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What can you do when people doubt you have OCD? Illustration by Brittany England

After I received my obsessive-compulsive disorder (OCD) diagnosis, I was relieved.

I finally had a name for the strange combination of anxiety, overthinking, and intrusive thoughts I’d been experiencing for years. I had a word I could Google; I could find a community of people who understood me.

I’d felt alone for years, unable to articulate my experience, and my OCD diagnosis gave me comfort.

But while it was a huge relief, I wasn’t prepared for the next hurdle in my recovery process: People didn’t believe I really had OCD.

Everyone from well-meaning friends to family members seemed to doubt I had OCD. “But you’re not obsessively neat,” one friend remarked. “Are you sure you have OCD? You’re not really that pedantic,” another said.

Most of these people would consider themselves open-minded. They’d create mental health awareness posts on social media. They didn’t use ableist terms like “psycho.” They meant well.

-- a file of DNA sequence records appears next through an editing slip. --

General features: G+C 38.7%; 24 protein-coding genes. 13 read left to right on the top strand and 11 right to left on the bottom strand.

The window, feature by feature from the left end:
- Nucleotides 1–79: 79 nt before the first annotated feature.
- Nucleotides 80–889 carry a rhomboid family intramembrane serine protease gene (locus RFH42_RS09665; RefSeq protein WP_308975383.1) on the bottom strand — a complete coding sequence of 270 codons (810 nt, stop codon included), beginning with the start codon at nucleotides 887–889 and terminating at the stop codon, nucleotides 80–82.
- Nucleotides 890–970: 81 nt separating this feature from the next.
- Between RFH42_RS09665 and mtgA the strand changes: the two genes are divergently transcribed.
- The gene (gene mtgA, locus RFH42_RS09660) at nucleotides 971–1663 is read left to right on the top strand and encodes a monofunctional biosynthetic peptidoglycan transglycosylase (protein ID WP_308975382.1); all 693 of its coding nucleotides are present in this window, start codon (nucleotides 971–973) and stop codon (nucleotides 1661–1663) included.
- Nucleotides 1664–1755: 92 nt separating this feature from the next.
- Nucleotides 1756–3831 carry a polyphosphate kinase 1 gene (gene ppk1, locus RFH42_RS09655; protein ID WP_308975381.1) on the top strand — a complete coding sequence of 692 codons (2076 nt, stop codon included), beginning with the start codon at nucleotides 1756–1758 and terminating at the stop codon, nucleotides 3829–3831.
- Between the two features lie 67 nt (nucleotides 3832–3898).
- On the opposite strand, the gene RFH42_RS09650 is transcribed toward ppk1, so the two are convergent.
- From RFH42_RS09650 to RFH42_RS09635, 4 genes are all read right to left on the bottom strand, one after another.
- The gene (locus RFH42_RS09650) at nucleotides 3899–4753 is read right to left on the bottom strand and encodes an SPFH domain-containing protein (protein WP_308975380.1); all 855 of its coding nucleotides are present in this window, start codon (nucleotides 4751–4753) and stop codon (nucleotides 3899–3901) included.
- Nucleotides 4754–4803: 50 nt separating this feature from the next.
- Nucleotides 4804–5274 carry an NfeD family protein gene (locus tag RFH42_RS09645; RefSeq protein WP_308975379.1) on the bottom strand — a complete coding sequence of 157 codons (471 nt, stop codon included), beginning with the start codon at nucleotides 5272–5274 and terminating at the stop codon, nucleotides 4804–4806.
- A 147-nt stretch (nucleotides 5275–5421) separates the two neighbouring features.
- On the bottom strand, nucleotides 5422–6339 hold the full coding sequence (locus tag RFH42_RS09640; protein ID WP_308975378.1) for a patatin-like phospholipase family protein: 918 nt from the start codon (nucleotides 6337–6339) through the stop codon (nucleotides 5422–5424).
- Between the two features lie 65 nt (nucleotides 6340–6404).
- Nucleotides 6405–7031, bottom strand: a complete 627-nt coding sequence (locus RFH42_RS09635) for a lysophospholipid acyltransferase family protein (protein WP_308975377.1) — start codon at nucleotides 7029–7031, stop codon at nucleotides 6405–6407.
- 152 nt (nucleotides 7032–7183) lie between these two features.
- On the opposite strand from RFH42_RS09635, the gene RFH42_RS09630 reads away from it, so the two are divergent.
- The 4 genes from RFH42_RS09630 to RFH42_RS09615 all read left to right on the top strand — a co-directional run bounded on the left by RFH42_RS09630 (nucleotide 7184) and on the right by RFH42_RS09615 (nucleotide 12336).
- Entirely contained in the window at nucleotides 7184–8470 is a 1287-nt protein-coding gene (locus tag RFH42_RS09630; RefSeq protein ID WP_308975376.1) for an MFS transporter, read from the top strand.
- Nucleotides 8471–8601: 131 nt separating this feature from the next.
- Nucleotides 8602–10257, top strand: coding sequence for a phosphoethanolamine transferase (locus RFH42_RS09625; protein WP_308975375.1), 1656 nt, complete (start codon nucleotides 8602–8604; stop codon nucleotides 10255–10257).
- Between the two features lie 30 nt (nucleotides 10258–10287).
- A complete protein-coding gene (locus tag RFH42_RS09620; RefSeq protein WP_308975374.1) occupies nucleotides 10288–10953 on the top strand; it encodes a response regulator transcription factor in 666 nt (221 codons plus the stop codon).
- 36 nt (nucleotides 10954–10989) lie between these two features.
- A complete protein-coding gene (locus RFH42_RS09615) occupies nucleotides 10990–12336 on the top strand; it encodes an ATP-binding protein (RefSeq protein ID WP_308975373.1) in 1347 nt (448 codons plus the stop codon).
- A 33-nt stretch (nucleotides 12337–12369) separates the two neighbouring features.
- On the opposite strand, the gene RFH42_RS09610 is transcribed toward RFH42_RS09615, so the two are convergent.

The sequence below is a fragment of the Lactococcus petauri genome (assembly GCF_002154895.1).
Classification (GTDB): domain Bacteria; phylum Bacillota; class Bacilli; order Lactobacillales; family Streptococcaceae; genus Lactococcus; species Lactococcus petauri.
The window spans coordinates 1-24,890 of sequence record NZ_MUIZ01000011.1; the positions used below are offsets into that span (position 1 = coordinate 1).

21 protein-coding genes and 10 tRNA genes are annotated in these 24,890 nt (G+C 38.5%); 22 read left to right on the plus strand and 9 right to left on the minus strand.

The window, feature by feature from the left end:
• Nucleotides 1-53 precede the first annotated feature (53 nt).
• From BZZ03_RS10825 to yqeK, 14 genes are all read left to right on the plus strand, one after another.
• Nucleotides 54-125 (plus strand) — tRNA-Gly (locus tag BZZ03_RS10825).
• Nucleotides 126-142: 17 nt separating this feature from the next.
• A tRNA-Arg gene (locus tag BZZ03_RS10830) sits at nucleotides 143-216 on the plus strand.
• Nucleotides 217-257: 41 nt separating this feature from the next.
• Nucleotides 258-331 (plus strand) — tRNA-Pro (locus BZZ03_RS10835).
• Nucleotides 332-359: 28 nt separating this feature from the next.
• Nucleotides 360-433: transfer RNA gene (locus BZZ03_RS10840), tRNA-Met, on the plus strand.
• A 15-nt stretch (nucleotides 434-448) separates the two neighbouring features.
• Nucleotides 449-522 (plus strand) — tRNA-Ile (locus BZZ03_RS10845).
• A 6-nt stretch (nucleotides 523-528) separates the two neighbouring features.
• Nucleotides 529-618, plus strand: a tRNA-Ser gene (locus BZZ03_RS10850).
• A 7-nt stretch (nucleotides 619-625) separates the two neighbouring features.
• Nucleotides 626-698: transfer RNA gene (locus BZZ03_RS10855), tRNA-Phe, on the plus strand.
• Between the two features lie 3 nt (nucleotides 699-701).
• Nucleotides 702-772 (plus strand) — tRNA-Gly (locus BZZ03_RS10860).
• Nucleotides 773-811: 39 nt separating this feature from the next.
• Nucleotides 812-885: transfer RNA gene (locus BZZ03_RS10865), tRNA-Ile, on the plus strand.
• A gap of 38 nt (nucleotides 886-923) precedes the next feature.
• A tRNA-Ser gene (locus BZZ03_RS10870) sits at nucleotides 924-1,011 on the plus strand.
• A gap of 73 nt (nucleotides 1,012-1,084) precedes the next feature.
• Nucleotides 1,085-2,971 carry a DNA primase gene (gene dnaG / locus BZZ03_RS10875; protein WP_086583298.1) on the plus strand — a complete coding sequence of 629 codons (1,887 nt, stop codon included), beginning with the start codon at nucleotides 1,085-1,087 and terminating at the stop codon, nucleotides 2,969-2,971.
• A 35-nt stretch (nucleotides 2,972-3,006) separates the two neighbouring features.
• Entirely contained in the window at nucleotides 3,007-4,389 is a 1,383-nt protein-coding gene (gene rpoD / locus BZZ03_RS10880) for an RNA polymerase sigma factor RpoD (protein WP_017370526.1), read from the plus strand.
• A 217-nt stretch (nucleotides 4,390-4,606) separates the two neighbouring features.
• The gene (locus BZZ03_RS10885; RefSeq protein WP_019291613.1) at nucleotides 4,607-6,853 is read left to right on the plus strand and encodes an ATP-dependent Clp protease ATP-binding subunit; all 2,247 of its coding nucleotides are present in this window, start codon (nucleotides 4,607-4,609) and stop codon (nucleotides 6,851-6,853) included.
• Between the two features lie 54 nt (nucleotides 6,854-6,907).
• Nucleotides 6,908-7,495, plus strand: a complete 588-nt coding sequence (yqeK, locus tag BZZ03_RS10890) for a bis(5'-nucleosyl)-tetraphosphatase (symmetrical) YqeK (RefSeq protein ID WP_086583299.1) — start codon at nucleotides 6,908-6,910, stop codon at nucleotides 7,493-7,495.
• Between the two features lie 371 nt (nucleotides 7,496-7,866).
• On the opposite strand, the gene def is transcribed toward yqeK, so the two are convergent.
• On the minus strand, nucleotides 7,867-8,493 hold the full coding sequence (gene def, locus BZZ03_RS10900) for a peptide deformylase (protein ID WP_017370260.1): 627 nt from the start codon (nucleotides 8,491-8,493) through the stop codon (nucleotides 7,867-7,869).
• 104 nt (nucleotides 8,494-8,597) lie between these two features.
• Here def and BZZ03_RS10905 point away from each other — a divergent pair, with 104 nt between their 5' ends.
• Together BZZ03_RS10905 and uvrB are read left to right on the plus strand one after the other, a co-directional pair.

But they didn’t quite understand how damaging their words were.

Having nobody believe you is extremely distressing. It made me question my sanity, my symptoms, and even my therapist.

As someone who struggled with OCD symptoms for years, the last thing I needed was disbelief. And as much as I tried to shake it off and not take it personally, these comments sent me a few steps backward in my recovery.

OCD is an interesting disorder because most people have heard of it, but few actually understand it.

Many people believe they know what it is, but most really don’t. This widespread misunderstanding can be frustrating for those of us who have the condition.

Many people believe they know exactly how OCD looks from pop culture representations. They might associate it with germophobia or a fixation on order. While this can be how OCD shows up for some people, it’s certainly not true for all of us.

OCD is made up of two parts: obsessions and compulsions.

Obsessions are persistent, upsetting, intrusive thoughts that we fight to “turn off,” much to our distress.

Compulsions are actions we feel the need to take to “turn off” those thoughts, neutralize their harm, or reduce that distress.

Those compulsions can look like ordering your stationery in a specific way or washing your hands excessively. But they can also be less noticeable. For example, taking a specific number of steps when walking, reciting a mantra under your breath, or praying in silence.